Home filters and parental locks

8.28 Many submissions indicated that the best means of controlling access is to provide filtering software and parental control, which could be used voluntarily. This was thought particularly useful to help control children’s access to inappropriate content. Dr Gregor Urbas and Tristan Kelly, for example, submitted:

Dynamic filters may be of some use to users, including parents, who wish to voluntarily filter material. In particular, PC-based filters provide parents with the best option to control and monitor their children’s browsing habits.[20]

8.29 Another submission commented that ‘optional filters on client-side computers are a more efficient way of controlling online access, without blocking any adult’s right to view what they wish to’.[21] The Arts Law Centre of Australia likewise submitted that resources should be dedicated to

providing [filtering] software to those who would like it and educating the community about the best ways to take responsibility for themselves and their children.[22]

8.30 Many submissions emphasised the parent’s role in controlling what children could see online. SBS submitted that ‘consumer education (including media literacy education in school curricula)’ and ‘the availability of tools such as parental locks and filtering software in conjunction with a consistent classification marking scheme should be relied on to control access to content’.[23]

8.31 Parental locks may also be used to block certain television content. Free TV Australia noted that most digital televisions and digital set-top-boxes have a parental lock function.

Parental Locks allow you to block programs based on their classification (for example, G, PG, M or MA), or in some cases block whole channels, via the use of a PIN (personal identification number). Once the function is activated, only those with access to the PIN can view the blocked programming or channel.[24]


8.32 Many submissions observed that the education of parents and consumers is one of the most important means of regulating access to online content. The Australian Mobile Telecommunications Association, for example, submitted that the most effective method of controlling access to online content:

lies in empowering and educating consumers so that they can exercise their own controls over the content they choose to access and/or restrict their children from accessing online.[25]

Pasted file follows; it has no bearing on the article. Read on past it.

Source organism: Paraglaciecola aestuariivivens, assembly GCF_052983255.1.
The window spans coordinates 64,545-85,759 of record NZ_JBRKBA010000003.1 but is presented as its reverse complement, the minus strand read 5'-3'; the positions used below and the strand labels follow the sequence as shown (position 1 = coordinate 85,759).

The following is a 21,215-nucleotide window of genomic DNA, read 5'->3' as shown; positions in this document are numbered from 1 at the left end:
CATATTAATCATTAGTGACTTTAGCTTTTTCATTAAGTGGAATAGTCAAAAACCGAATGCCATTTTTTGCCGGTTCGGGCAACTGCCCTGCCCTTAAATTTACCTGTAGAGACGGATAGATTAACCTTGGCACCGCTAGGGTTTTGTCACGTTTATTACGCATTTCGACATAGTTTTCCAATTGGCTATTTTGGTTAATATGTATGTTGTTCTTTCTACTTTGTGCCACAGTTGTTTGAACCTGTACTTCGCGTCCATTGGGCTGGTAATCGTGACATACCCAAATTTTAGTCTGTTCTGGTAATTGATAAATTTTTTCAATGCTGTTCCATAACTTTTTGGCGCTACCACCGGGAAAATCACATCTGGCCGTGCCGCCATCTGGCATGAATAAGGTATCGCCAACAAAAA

8.33 The NSW Council of Churches submitted that children’s access to potentially inappropriate content may be better controlled online by ‘funding effective education strategies including advertisements, parental education and child education including in all public schools’.[26] Likewise, the child protection association, Bravehearts, submitted that ‘Online safety should be part of the personal safety curriculum taught to children in schools’:

Components of cyber-safety curriculum should include: Unwanted contact; Inappropriate content; Safe behaviour online and protecting personal identity information; Cyberbullying.[27]

Mandatory and voluntary ISP-level filtering

8.34 The Australian Government proposes to require internet service providers to filter or block RC content that is included on a list—popularly called a ‘blacklist’—maintained by the ACMA.[28] The Government has said the ‘RC content list’ will be compiled in two ways:

  • overseas-hosted content that is the subject of a complaint from the public made to … ACMA and

  • incorporation of international lists of overseas-hosted child sexual abuse material from highly reputable overseas agencies following a detailed assessment of the processes used by those agencies to compile their lists.[29]

8.35 Submissions were divided on the merits of this policy. The Australian Christian Lobby was among those who supported mandatory ISP-level filtering, though it submitted that ‘all pornography should be filtered at the ISP level with the option for adults to contact their ISP and request access to that material’.[30] Similarly, the National Civic Council submitted that mandatory filtering of the internet at the ISP level is the most effective method of controlling access to restricted online content as:

ISP filtering empowers parents to more easily monitor and regulate the content to which their children are exposed across a range of devices.[31]

8.36 Based on its own technical evaluation, which tested a blacklist of up to 10,000 URLs, Telstra submitted that: